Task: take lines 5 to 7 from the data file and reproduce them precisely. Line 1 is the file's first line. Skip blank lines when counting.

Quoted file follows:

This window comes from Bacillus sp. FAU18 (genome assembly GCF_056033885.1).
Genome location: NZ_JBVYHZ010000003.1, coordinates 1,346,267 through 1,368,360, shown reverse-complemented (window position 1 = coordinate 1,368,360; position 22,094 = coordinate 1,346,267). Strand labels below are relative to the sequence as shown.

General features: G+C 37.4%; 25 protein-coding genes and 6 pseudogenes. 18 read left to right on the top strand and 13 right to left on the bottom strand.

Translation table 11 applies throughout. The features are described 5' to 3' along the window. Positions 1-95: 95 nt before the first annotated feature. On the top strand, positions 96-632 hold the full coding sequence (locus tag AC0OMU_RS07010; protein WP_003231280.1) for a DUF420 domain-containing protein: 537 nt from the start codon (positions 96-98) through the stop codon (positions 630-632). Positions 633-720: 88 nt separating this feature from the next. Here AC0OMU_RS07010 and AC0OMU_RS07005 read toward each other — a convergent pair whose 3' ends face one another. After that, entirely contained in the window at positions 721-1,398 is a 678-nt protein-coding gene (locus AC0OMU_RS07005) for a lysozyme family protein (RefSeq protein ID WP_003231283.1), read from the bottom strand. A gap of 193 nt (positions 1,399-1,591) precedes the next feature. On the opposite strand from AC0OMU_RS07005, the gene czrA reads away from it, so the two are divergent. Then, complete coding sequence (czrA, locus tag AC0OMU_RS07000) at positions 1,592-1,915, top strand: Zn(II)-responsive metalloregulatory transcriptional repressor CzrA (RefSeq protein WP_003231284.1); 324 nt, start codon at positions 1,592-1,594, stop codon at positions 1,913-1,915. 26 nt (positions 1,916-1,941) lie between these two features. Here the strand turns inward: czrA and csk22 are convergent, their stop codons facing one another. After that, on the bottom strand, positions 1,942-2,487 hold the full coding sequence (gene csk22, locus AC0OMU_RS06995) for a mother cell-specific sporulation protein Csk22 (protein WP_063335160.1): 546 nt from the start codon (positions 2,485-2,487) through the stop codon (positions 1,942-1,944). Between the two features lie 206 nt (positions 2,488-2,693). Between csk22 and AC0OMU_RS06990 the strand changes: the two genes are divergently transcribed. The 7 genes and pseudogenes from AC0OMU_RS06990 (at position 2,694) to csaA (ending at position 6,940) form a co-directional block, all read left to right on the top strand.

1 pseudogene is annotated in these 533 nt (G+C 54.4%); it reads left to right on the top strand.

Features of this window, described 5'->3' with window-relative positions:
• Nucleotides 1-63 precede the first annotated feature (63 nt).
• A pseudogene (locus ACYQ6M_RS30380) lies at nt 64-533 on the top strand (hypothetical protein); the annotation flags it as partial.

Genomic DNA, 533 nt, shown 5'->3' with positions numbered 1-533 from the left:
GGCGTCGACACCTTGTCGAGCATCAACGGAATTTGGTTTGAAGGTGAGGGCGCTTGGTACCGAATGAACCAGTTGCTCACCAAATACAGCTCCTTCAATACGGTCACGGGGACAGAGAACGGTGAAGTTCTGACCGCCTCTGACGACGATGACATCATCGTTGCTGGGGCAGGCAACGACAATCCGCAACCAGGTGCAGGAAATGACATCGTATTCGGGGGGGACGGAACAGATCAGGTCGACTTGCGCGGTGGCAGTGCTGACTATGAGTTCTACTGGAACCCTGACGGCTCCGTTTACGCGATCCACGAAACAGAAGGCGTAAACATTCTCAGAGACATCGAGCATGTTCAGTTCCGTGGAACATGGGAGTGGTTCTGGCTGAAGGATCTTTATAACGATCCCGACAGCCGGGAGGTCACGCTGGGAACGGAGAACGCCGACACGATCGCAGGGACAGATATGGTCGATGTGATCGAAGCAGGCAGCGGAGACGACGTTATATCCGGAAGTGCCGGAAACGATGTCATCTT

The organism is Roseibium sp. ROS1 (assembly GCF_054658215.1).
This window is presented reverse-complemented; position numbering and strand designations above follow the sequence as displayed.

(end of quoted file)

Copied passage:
1 pseudogene is annotated in these 533 nt (G+C 54.4%); it reads left to right on the top strand.

Features of this window, described 5'->3' with window-relative positions:
• Nucleotides 1-63 precede the first annotated feature (63 nt).